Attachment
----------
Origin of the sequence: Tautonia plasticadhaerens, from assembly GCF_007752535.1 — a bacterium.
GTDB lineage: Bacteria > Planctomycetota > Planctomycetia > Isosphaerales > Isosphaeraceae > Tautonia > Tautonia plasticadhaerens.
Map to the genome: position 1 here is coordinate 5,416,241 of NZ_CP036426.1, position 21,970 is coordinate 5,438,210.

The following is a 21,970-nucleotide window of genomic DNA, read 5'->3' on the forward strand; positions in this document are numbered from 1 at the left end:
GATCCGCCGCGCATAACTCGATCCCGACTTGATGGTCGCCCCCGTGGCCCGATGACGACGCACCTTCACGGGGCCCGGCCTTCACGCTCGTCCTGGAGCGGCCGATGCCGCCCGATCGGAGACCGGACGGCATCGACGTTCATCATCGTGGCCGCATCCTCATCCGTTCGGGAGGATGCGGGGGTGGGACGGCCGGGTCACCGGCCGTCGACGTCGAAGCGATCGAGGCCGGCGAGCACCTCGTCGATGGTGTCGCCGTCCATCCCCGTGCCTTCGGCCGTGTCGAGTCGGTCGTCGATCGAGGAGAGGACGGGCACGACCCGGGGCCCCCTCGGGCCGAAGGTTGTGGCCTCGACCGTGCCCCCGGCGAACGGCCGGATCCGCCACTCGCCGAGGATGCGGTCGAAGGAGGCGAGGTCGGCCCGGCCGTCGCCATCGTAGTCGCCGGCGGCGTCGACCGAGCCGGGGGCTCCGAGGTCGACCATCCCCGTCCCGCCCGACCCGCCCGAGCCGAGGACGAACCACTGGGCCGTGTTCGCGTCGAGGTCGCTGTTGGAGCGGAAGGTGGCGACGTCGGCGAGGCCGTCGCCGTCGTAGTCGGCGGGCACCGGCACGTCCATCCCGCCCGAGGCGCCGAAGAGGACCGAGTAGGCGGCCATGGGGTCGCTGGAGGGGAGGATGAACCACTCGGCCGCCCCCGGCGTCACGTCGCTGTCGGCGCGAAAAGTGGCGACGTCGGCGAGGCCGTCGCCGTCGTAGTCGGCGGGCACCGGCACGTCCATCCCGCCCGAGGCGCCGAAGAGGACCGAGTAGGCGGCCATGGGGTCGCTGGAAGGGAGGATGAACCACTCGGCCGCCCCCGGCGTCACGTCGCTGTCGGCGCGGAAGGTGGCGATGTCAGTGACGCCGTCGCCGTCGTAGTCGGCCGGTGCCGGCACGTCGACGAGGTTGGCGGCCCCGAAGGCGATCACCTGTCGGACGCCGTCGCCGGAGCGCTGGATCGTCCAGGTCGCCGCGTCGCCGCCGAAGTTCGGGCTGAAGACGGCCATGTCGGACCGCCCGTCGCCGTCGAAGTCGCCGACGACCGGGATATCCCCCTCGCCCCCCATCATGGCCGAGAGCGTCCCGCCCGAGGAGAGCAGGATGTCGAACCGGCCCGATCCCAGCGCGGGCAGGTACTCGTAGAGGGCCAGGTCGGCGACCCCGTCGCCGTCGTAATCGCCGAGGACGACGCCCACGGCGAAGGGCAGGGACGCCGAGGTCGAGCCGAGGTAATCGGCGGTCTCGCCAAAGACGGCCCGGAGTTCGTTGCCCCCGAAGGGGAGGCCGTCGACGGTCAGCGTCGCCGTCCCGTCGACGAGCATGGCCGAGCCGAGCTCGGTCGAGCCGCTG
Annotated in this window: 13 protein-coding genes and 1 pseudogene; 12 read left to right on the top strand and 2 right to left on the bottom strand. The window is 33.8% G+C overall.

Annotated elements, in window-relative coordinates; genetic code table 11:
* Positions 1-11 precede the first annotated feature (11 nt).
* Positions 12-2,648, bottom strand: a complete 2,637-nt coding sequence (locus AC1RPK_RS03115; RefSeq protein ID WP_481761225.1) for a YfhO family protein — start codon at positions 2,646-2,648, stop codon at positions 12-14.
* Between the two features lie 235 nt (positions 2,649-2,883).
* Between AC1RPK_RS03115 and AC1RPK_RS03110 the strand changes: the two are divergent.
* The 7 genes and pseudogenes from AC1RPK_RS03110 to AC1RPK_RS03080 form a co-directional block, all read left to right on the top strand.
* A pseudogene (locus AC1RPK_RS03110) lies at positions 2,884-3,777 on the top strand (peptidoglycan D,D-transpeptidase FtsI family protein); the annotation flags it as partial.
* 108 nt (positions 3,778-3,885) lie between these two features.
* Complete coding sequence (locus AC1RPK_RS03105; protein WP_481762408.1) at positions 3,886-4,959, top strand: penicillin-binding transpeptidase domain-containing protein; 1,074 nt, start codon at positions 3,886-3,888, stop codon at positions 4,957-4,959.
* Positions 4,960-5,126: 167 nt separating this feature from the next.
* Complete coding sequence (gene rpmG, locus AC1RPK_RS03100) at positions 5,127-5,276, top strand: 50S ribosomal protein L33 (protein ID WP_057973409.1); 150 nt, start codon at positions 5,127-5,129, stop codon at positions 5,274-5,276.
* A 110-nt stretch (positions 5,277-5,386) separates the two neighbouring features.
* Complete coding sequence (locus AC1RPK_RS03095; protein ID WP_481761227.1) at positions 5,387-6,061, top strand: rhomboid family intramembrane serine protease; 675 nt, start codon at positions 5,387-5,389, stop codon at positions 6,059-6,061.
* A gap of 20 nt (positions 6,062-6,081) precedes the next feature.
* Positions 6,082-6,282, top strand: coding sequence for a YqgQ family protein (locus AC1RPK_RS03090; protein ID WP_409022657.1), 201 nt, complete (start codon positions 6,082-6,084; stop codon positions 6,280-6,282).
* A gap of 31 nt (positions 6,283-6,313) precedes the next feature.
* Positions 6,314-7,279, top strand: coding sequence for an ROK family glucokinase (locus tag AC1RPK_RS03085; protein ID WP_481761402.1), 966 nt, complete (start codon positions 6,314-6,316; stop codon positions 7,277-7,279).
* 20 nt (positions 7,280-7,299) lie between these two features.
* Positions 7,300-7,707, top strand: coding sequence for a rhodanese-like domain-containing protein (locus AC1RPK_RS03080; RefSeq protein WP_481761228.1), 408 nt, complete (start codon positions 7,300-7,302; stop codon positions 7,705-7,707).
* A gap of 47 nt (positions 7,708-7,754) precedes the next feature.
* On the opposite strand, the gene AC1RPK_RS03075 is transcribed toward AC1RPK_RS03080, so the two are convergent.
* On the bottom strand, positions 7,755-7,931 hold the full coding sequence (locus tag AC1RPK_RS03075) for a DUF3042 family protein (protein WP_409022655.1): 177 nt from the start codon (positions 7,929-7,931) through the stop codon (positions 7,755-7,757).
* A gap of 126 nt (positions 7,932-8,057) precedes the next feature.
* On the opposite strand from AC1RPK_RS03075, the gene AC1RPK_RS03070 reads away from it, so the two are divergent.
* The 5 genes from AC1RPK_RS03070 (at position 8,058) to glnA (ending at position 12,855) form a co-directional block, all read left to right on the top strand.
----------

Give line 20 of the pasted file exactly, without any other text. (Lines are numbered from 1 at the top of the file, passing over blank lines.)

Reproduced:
* A gap of 20 nt (positions 6,062-6,081) precedes the next feature.